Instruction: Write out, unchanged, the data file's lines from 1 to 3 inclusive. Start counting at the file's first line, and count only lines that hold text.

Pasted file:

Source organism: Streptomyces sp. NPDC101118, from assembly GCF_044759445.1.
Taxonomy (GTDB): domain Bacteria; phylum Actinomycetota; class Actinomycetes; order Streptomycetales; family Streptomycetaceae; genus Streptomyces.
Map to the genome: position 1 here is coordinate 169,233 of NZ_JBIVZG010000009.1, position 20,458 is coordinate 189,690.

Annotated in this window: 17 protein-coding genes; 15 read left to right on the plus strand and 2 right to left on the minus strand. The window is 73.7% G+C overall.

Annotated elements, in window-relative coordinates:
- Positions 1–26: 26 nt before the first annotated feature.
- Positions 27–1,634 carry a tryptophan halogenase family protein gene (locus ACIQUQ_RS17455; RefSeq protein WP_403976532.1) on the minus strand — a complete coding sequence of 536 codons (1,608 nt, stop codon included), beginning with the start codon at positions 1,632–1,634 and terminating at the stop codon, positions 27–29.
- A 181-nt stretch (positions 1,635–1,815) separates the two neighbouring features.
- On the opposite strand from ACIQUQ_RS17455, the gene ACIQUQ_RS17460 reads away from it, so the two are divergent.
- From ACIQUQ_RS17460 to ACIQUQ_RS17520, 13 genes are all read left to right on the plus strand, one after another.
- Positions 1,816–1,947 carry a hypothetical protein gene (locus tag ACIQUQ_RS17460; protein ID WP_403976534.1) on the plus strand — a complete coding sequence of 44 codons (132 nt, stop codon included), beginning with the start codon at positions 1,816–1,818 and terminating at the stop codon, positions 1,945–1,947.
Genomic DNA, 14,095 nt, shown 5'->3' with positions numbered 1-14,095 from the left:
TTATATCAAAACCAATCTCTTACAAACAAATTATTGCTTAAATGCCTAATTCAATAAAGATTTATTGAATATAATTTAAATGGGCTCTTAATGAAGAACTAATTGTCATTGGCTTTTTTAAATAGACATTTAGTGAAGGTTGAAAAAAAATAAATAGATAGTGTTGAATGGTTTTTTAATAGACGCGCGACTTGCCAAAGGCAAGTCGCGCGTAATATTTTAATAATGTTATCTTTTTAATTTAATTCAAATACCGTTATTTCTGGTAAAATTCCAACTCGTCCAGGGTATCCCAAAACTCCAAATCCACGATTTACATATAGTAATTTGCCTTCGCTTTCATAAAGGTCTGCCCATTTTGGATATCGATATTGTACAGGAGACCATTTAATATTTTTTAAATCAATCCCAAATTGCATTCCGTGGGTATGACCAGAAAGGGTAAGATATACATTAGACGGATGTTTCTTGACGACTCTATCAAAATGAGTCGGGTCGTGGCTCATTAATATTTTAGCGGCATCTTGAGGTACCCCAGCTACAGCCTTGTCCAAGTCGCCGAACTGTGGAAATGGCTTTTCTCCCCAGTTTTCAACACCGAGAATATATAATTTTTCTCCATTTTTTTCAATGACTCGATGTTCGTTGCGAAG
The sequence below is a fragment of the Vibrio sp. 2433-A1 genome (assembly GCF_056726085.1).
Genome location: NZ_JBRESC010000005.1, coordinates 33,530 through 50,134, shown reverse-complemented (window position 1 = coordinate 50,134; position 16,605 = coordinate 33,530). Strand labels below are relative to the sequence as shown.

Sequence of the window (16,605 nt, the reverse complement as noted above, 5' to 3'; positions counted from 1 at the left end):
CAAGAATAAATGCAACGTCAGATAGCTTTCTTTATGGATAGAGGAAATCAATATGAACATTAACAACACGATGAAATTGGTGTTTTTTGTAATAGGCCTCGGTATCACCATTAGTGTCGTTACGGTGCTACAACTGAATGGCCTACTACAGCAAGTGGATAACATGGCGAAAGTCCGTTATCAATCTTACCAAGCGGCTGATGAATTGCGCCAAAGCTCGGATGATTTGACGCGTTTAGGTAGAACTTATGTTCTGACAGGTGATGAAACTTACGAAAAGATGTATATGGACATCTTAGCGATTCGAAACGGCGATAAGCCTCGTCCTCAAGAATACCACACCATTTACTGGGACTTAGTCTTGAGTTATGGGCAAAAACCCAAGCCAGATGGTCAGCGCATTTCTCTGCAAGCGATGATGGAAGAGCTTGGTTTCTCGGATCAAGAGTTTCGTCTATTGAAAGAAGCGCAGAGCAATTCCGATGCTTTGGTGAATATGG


Source organism: Streptomyces sp. NPDC101118, from assembly GCF_044759445.1.
Taxonomy (GTDB): domain Bacteria; phylum Actinomycetota; class Actinomycetes; order Streptomycetales; family Streptomycetaceae; genus Streptomyces.
Map to the genome: position 1 here is coordinate 169,233 of NZ_JBIVZG010000009.1, position 20,458 is coordinate 189,690.